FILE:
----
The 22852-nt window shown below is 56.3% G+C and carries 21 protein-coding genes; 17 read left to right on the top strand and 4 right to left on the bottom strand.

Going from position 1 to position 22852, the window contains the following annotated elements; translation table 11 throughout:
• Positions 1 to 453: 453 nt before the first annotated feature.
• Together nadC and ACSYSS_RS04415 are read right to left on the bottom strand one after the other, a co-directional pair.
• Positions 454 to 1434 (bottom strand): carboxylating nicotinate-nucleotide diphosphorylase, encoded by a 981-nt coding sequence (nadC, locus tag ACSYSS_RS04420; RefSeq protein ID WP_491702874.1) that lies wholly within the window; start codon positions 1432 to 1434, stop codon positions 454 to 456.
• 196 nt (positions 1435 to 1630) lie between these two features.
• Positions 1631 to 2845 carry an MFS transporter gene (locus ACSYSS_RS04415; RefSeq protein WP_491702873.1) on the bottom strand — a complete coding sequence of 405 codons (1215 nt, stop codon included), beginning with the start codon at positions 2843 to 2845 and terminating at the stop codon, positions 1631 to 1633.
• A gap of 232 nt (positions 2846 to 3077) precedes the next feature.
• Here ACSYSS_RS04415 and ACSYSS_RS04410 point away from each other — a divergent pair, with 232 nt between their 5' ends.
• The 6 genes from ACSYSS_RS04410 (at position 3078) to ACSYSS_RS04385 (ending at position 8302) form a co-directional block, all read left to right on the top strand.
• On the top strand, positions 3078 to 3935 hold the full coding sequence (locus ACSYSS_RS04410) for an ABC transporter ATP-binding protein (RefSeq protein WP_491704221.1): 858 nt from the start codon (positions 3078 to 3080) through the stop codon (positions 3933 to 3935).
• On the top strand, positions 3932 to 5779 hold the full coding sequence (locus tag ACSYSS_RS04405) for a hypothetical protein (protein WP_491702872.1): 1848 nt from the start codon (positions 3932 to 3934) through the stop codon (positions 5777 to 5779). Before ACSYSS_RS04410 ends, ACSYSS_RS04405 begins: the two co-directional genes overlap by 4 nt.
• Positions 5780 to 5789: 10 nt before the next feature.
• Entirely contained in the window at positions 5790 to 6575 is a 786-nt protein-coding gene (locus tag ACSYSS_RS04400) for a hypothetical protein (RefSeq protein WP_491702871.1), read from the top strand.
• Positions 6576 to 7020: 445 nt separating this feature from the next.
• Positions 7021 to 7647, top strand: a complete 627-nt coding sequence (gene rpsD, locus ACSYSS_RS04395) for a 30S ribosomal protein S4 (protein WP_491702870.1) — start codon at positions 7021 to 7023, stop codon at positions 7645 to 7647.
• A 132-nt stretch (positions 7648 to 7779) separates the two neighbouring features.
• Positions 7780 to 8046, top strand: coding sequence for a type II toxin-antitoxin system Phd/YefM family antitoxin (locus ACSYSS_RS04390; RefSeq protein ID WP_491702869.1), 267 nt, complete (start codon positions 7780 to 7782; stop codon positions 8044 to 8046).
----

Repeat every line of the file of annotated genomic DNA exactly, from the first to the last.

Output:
The 22852-nt window shown below is 56.3% G+C and carries 21 protein-coding genes; 17 read left to right on the top strand and 4 right to left on the bottom strand.

Going from position 1 to position 22852, the window contains the following annotated elements; translation table 11 throughout:
• Positions 1 to 453: 453 nt before the first annotated feature.
• Together nadC and ACSYSS_RS04415 are read right to left on the bottom strand one after the other, a co-directional pair.
• Positions 454 to 1434 (bottom strand): carboxylating nicotinate-nucleotide diphosphorylase, encoded by a 981-nt coding sequence (nadC, locus tag ACSYSS_RS04420; RefSeq protein ID WP_491702874.1) that lies wholly within the window; start codon positions 1432 to 1434, stop codon positions 454 to 456.
• 196 nt (positions 1435 to 1630) lie between these two features.
• Positions 1631 to 2845 carry an MFS transporter gene (locus ACSYSS_RS04415; RefSeq protein WP_491702873.1) on the bottom strand — a complete coding sequence of 405 codons (1215 nt, stop codon included), beginning with the start codon at positions 2843 to 2845 and terminating at the stop codon, positions 1631 to 1633.
• A gap of 232 nt (positions 2846 to 3077) precedes the next feature.
• Here ACSYSS_RS04415 and ACSYSS_RS04410 point away from each other — a divergent pair, with 232 nt between their 5' ends.
• The 6 genes from ACSYSS_RS04410 (at position 3078) to ACSYSS_RS04385 (ending at position 8302) form a co-directional block, all read left to right on the top strand.
• On the top strand, positions 3078 to 3935 hold the full coding sequence (locus ACSYSS_RS04410) for an ABC transporter ATP-binding protein (RefSeq protein WP_491704221.1): 858 nt from the start codon (positions 3078 to 3080) through the stop codon (positions 3933 to 3935).
• On the top strand, positions 3932 to 5779 hold the full coding sequence (locus tag ACSYSS_RS04405) for a hypothetical protein (protein WP_491702872.1): 1848 nt from the start codon (positions 3932 to 3934) through the stop codon (positions 5777 to 5779). Before ACSYSS_RS04410 ends, ACSYSS_RS04405 begins: the two co-directional genes overlap by 4 nt.
• Positions 5780 to 5789: 10 nt before the next feature.
• Entirely contained in the window at positions 5790 to 6575 is a 786-nt protein-coding gene (locus tag ACSYSS_RS04400) for a hypothetical protein (RefSeq protein WP_491702871.1), read from the top strand.
• Positions 6576 to 7020: 445 nt separating this feature from the next.
• Positions 7021 to 7647, top strand: a complete 627-nt coding sequence (gene rpsD, locus ACSYSS_RS04395) for a 30S ribosomal protein S4 (protein WP_491702870.1) — start codon at positions 7021 to 7023, stop codon at positions 7645 to 7647.
• A 132-nt stretch (positions 7648 to 7779) separates the two neighbouring features.
• Positions 7780 to 8046, top strand: coding sequence for a type II toxin-antitoxin system Phd/YefM family antitoxin (locus ACSYSS_RS04390; RefSeq protein ID WP_491702869.1), 267 nt, complete (start codon positions 7780 to 7782; stop codon positions 8044 to 8046).